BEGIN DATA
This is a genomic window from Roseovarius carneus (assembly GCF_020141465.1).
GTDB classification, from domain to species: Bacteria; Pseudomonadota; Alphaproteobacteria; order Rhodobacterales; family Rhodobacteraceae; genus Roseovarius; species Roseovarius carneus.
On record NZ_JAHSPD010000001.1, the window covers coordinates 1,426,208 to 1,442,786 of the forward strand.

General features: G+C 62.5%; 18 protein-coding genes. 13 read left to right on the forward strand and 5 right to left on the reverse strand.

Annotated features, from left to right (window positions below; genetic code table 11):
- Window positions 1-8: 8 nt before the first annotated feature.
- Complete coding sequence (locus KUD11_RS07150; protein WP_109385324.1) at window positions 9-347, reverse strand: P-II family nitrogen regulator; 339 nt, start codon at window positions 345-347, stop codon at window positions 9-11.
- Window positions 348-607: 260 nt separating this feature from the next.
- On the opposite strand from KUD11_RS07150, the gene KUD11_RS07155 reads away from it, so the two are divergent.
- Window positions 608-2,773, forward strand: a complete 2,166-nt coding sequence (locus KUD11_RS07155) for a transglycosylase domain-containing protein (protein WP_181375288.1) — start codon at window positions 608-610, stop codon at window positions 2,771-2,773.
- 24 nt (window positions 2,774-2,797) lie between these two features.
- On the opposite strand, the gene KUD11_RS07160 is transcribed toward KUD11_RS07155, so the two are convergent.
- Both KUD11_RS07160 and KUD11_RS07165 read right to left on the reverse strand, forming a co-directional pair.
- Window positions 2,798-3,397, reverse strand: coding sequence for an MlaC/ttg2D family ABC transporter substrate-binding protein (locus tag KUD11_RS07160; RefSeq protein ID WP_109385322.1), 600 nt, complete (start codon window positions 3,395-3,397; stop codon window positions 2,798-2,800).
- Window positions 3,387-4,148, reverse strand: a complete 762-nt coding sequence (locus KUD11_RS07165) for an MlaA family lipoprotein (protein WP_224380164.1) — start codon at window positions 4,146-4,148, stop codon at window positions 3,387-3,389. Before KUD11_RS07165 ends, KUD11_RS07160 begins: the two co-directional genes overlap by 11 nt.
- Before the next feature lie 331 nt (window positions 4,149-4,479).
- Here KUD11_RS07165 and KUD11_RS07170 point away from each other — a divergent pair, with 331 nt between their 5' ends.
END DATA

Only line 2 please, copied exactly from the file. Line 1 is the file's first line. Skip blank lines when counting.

GTDB classification, from domain to species: Bacteria; Pseudomonadota; Alphaproteobacteria; order Rhodobacterales; family Rhodobacteraceae; genus Roseovarius; species Roseovarius carneus.